You can just follow the directions and get up and running quickly, but I’ve also included some of the problems I ran into along the way and how I worked around them. I’ve done this mostly for the poor soul desperately Googling “No “sass” targets found”. If that’s you, maybe you’ll find the answer you are looking for in here.
If you run into any problems along the way or have a suggestion for an improvement, shoot me an email (firstname.lastname@example.org) or tell me on Twitter (@sfioritto) so I can update the guide.
NOTE: These directions are specifically for OS X, but if you’re on Windows or Linux, once you get NPM installed the directions should be pretty similar.
Step 1: Upgrade Xcode, install/reinstall npm
Make sure you have the latest version of Xcode, because if you’re like me your version is ancient. You also need npm, (package manager for Node.js), to install grunt and grunt plugins.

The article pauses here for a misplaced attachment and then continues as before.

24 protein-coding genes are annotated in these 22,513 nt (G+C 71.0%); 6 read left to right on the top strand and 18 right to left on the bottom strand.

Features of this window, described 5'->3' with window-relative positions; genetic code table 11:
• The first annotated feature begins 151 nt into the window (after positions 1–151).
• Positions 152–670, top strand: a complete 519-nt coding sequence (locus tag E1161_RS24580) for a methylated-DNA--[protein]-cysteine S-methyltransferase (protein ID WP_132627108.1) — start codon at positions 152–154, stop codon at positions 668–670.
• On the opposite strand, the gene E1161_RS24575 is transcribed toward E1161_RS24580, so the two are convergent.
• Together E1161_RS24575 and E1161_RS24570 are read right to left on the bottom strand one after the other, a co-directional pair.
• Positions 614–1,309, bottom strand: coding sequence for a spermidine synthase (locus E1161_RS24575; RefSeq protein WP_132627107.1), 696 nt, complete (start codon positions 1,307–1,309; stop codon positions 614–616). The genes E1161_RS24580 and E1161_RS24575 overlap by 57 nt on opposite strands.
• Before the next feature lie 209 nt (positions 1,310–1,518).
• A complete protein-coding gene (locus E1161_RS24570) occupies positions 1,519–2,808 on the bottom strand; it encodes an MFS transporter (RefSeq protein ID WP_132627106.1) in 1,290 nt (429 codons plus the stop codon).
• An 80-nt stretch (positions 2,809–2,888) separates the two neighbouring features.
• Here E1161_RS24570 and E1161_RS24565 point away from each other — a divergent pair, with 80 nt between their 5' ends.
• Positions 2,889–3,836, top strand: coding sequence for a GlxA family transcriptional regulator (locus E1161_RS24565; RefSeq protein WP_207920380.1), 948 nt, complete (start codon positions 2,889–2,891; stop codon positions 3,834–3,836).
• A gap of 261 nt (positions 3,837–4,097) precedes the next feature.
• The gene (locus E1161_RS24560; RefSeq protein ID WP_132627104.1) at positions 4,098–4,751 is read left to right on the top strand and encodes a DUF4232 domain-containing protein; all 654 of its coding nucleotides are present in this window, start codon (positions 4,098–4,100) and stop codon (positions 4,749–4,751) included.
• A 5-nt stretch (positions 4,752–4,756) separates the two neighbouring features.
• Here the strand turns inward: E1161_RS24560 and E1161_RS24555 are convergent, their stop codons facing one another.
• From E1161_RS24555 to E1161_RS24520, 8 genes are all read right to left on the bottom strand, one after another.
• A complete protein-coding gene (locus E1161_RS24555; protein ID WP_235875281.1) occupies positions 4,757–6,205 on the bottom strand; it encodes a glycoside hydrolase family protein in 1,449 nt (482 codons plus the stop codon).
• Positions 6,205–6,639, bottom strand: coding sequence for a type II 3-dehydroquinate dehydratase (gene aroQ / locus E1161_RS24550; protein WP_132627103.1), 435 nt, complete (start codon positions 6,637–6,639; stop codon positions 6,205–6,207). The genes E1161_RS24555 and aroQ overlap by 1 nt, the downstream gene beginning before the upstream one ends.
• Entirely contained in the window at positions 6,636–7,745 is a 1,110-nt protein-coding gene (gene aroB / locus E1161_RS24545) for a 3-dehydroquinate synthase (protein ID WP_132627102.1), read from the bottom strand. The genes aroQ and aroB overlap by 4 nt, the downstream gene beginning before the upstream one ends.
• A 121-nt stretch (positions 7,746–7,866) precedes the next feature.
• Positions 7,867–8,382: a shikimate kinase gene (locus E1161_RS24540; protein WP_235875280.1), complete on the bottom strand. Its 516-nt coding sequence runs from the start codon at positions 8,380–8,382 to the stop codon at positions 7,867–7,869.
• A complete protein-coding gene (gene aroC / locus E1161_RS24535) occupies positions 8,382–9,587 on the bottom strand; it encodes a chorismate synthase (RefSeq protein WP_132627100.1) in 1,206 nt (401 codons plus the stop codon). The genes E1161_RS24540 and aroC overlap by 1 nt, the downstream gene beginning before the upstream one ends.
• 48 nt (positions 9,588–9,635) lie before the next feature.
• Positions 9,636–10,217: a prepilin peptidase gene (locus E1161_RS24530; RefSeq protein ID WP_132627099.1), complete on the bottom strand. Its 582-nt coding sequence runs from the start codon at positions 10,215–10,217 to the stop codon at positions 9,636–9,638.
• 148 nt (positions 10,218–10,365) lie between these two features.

I use Homebrew to install npm. In my case I had to uninstall and reinstall npm. When I tried to install grunt the first time, the grunt command was not added to my path, which should have happened automatically. Rather than forcing it to work, I figured I must have messed up the initial install of npm, so I reinstalled and sure enough that fixed the problem.
Open up your command line and install npm.
Step 2: Install grunt command line tools
In the command line use npm to install the grunt command line tools.
You may be thinking to yourself, “But wait, I haven’t installed grunt yet. When do I install grunt?”
Grunt is not an application that you install and run in the background like Codekit. It’s just a piece of code that sits in your project’s folder.
You can think of it as a script to help you build your project, and you need a copy of this script for each of your projects. We’ll get to that part shortly.
Step 3: Install grunt-init
NOTE: I’m assuming you have git installed.
In your project directory, run this command:
Answer the questions like so: